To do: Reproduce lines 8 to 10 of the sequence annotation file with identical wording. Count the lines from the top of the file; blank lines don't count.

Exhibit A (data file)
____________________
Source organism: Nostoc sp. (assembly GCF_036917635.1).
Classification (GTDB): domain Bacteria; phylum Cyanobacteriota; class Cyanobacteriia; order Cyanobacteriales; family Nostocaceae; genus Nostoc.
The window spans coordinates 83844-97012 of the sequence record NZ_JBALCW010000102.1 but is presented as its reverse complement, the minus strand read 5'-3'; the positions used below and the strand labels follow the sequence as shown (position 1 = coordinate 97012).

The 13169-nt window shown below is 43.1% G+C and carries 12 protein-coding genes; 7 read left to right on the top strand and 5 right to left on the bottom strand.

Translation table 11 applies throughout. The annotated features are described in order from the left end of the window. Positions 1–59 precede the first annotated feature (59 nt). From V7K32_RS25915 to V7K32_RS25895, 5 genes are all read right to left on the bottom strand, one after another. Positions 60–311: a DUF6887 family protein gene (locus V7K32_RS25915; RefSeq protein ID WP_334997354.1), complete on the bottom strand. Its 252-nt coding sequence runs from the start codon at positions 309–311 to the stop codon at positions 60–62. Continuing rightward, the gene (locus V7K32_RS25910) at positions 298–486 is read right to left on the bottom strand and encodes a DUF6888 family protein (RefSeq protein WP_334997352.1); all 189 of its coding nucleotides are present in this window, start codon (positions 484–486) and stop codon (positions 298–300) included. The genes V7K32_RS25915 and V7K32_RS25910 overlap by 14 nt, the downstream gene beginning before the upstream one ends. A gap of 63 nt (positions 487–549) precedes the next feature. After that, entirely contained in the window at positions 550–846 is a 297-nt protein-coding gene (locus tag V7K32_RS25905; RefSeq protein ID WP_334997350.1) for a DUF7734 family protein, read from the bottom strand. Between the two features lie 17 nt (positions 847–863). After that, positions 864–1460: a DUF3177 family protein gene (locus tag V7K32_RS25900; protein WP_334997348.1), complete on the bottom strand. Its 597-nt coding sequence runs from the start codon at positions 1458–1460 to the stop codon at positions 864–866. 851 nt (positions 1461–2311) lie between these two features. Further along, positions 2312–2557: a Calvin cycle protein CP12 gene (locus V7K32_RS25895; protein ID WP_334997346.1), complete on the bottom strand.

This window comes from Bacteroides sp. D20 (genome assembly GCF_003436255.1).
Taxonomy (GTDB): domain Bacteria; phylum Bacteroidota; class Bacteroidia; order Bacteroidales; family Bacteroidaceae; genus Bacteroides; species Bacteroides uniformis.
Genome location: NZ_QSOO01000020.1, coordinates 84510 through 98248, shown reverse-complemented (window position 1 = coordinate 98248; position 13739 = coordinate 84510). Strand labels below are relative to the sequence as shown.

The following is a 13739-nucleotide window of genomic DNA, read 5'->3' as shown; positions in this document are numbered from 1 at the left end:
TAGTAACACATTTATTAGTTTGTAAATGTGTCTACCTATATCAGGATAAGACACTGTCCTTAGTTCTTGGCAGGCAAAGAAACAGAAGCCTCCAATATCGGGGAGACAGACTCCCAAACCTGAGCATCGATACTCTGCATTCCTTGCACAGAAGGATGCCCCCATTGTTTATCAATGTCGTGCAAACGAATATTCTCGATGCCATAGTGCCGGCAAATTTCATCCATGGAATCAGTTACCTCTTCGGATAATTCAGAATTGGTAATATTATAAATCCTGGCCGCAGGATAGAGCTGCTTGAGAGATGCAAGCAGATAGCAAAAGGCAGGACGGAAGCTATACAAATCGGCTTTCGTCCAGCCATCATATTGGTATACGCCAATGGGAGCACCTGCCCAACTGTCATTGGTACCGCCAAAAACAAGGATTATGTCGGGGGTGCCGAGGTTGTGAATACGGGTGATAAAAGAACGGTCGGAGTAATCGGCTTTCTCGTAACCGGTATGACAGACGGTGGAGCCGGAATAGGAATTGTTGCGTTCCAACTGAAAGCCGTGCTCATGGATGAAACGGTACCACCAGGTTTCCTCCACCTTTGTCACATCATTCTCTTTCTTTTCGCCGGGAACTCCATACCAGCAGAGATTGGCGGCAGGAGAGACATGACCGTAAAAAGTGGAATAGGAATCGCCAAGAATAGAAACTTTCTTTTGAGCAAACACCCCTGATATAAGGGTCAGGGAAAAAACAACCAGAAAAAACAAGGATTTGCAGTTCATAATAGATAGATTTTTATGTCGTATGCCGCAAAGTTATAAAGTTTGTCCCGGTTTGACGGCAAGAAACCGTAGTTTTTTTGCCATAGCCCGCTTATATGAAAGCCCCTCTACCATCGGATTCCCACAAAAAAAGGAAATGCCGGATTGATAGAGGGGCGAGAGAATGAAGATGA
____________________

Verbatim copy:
Genome location: NZ_QSOO01000020.1, coordinates 84510 through 98248, shown reverse-complemented (window position 1 = coordinate 98248; position 13739 = coordinate 84510). Strand labels below are relative to the sequence as shown.

The following is a 13739-nucleotide window of genomic DNA, read 5'->3' as shown; positions in this document are numbered from 1 at the left end:
TAGTAACACATTTATTAGTTTGTAAATGTGTCTACCTATATCAGGATAAGACACTGTCCTTAGTTCTTGGCAGGCAAAGAAACAGAAGCCTCCAATATCGGGGAGACAGACTCCCAAACCTGAGCATCGATACTCTGCATTCCTTGCACAGAAGGATGCCCCCATTGTTTATCAATGTCGTGCAAACGAATATTCTCGATGCCATAGTGCCGGCAAATTTCATCCATGGAATCAGTTACCTCTTCGGATAATTCAGAATTGGTAATATTATAAATCCTGGCCGCAGGATAGAGCTGCTTGAGAGATGCAAGCAGATAGCAAAAGGCAGGACGGAAGCTATACAAATCGGCTTTCGTCCAGCCATCATATTGGTATACGCCAATGGGAGCACCTGCCCAACTGTCATTGGTACCGCCAAAAACAAGGATTATGTCGGGGGTGCCGAGGTTGTGAATACGGGTGATAAAAGAACGGTCGGAGTAATCGGCTTTCTCGTAACCGGTATGACAGACGGTGGAGCCGGAATAGGAATTGTTGCGTTCCAACTGAAAGCCGTGCTCATGGATGAAACGGTACCACCAGGTTTCCTCCACCTTTGTCACATCATTCTCTTTCTTTTCGCCGGGAACTCCATACCAGCAGAGATTGGCGGCAGGAGAGACATGACCGTAAAAAGTGGAATAGGAATCGCCAAGAATAGAAACTTTCTTTTGAGCAAACACCCCTGATATAAGGGTCAGGGAAAAAACAACCAGAAAAAACAAGGATTTGCAGTTCATAATAGATAGATTTTTATGTCGTATGCCGCAAAGTTATAAAGTTTGTCCCGGTTTGACGGCAAGAAACCGTAGTTTTTTTGCCATAGCCCGCTTATATGAAAGCCCCTCTACCATCGGATTCCCACAAAAAAAGGAAATGCCGGATTGATAGAGGGGCGAGAGAATGAAGATGA